View All Posts
Posted on June 8, 2010 at 5:36 PM by Lisa Miyako
Tierney's story is quintessential San Francisco, with the expected mix of quirky characters, from the hard-boiled detective and Paladino's partner, Noah Lang. and their office assistant, the always stylish and gender-ambiguous and resourceful Thanh to the group of aging artist types who once upon a time were friendly with the first victim.
The inordinate number of murders within a single novel seems to be de riqueur these days, or maybe it's the type of story I'm picking up, and it didn't occur to me that maybe that trend is stretching the suspension of disbelief. On the other hand, it is somehow entertaining when the victims are killed by the tools of their art, and I mean that only within the realm of crime fiction, of the mystery genre.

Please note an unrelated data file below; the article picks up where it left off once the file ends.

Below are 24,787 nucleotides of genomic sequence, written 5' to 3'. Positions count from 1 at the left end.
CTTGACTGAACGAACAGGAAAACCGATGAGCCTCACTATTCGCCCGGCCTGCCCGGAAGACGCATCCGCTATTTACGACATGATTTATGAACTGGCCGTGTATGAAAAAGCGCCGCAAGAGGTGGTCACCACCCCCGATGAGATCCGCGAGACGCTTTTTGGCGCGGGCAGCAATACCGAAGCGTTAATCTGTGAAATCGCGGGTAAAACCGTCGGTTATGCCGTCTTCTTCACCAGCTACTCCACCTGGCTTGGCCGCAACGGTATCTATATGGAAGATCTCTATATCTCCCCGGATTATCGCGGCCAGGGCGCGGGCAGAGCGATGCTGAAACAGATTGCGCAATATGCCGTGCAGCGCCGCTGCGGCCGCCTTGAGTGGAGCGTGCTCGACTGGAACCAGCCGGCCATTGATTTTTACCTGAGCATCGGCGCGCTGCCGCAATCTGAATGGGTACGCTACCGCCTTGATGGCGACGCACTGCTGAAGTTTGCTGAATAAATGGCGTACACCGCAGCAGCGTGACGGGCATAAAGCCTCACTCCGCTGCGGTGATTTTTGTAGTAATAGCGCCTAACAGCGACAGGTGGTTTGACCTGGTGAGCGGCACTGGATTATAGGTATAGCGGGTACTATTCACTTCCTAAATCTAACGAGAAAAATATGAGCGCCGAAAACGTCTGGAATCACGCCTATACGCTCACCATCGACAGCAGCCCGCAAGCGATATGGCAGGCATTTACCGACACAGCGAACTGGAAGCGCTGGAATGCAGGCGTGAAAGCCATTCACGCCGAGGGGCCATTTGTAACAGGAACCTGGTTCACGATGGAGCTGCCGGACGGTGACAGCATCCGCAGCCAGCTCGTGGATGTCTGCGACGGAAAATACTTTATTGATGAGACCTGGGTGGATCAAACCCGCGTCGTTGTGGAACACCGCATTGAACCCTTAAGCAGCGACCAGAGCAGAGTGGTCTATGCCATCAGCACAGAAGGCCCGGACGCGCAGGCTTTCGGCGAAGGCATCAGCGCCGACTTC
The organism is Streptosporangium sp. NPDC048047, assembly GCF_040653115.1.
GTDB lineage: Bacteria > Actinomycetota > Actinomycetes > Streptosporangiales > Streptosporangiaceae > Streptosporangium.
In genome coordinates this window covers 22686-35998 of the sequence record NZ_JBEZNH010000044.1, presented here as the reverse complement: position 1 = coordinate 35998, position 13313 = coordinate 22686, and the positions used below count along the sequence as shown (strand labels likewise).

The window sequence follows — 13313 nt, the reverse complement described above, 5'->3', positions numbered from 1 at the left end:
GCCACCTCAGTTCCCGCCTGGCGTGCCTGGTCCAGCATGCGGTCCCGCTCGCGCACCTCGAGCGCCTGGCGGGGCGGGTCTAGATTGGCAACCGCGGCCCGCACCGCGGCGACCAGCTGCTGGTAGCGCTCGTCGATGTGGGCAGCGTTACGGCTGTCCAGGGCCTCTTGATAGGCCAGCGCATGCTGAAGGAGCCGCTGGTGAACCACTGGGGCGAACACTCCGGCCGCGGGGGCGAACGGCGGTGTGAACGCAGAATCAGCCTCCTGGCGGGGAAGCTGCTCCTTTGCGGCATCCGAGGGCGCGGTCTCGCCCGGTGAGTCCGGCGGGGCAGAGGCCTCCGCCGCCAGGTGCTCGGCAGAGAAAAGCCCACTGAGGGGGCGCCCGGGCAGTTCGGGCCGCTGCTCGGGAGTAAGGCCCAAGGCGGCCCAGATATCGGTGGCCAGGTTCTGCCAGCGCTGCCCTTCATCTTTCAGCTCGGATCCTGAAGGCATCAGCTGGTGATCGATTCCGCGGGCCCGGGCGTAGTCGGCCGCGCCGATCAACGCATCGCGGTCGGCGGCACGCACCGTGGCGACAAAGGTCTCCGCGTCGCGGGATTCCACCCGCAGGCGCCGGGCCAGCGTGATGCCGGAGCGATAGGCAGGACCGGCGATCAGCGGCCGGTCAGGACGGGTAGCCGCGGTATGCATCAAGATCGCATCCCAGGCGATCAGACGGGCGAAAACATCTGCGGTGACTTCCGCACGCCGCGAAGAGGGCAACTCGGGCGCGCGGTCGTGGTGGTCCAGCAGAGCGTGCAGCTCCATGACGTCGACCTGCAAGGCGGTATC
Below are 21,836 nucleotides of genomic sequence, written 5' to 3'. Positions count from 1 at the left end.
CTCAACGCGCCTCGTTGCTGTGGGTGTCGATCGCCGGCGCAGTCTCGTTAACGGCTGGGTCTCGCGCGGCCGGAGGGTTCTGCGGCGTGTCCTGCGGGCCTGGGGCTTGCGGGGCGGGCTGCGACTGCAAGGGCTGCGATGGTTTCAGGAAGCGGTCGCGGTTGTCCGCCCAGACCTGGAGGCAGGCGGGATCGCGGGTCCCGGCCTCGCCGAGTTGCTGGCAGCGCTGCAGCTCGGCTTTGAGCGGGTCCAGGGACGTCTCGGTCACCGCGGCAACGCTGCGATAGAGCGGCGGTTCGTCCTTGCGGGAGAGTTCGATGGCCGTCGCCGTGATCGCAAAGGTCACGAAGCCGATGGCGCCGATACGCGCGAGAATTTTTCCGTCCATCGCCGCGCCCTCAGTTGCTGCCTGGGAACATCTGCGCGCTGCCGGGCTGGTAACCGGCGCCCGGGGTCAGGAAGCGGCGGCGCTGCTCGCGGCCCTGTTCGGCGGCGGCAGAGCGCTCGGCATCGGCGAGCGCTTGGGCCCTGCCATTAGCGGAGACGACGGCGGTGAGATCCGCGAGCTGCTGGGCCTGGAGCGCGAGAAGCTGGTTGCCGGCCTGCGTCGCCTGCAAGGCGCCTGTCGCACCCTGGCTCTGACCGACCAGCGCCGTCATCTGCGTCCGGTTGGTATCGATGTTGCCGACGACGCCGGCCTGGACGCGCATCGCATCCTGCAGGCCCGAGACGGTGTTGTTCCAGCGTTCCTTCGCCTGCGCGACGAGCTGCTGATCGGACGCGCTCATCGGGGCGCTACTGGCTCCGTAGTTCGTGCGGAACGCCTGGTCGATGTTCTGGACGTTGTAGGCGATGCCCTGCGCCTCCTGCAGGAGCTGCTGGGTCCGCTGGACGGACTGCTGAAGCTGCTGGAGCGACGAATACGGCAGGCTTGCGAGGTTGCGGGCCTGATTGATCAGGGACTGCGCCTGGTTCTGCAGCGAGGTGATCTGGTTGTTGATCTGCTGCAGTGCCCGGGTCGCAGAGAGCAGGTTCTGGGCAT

De Witt answers, "Oh, yes. Poor Jack. He was such a sloppy writer. I wanted to take him under my wing and teach him it was not a crime to edit one's own words. They are not sacred."
Other than these few admittedly idiosyncratic responses to Tierney's book, I did enjoy reading his PI mystery. It is a fast and entertaining read, almost like watching an episode of a TV series, like Trauma. Not great, but enjoyable nonetheless. I'm willing to read more of Tierney's Paladino novels and also to check out his Deets Shanahan series.
before leaving your comment